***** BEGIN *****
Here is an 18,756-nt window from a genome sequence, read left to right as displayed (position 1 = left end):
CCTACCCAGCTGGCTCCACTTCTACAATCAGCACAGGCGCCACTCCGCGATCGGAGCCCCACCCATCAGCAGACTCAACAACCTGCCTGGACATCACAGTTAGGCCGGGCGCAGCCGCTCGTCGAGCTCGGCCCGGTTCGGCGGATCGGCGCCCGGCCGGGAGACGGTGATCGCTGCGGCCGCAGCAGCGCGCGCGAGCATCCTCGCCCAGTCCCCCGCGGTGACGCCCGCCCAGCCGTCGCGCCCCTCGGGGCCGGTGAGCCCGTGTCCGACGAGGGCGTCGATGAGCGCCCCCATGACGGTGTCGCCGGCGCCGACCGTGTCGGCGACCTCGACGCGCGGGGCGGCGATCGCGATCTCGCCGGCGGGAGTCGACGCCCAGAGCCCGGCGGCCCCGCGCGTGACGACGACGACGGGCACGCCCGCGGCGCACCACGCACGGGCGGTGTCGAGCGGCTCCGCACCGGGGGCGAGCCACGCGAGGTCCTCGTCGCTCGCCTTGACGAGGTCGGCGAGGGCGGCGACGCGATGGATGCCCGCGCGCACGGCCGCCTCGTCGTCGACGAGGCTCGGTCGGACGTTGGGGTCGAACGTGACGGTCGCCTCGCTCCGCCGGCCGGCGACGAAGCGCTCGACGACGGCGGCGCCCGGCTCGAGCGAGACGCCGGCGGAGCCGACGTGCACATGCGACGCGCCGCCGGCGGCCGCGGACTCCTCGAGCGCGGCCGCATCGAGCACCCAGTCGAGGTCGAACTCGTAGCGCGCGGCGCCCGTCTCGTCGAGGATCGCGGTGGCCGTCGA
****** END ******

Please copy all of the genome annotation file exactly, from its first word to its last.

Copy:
Here is an 18,756-nt window from a genome sequence, read left to right as displayed (position 1 = left end):
CCTACCCAGCTGGCTCCACTTCTACAATCAGCACAGGCGCCACTCCGCGATCGGAGCCCCACCCATCAGCAGACTCAACAACCTGCCTGGACATCACAGTTAGGCCGGGCGCAGCCGCTCGTCGAGCTCGGCCCGGTTCGGCGGATCGGCGCCCGGCCGGGAGACGGTGATCGCTGCGGCCGCAGCAGCGCGCGCGAGCATCCTCGCCCAGTCCCCCGCGGTGACGCCCGCCCAGCCGTCGCGCCCCTCGGGGCCGGTGAGCCCGTGTCCGACGAGGGCGTCGATGAGCGCCCCCATGACGGTGTCGCCGGCGCCGACCGTGTCGGCGACCTCGACGCGCGGGGCGGCGATCGCGATCTCGCCGGCGGGAGTCGACGCCCAGAGCCCGGCGGCCCCGCGCGTGACGACGACGACGGGCACGCCCGCGGCGCACCACGCACGGGCGGTGTCGAGCGGCTCCGCACCGGGGGCGAGCCACGCGAGGTCCTCGTCGCTCGCCTTGACGAGGTCGGCGAGGGCGGCGACGCGATGGATGCCCGCGCGCACGGCCGCCTCGTCGTCGACGAGGCTCGGTCGGACGTTGGGGTCGAACGTGACGGTCGCCTCGCTCCGCCGGCCGGCGACGAAGCGCTCGACGACGGCGGCGCCCGGCTCGAGCGAGACGCCGGCGGAGCCGACGTGCACATGCGACGCGCCGCCGGCGGCCGCGGACTCCTCGAGCGCGGCCGCATCGAGCACCCAGTCGAGGTCGAACTCGTAGCGCGCGGCGCCCGTCTCGTCGAGGATCGCGGTGGCCGTCGA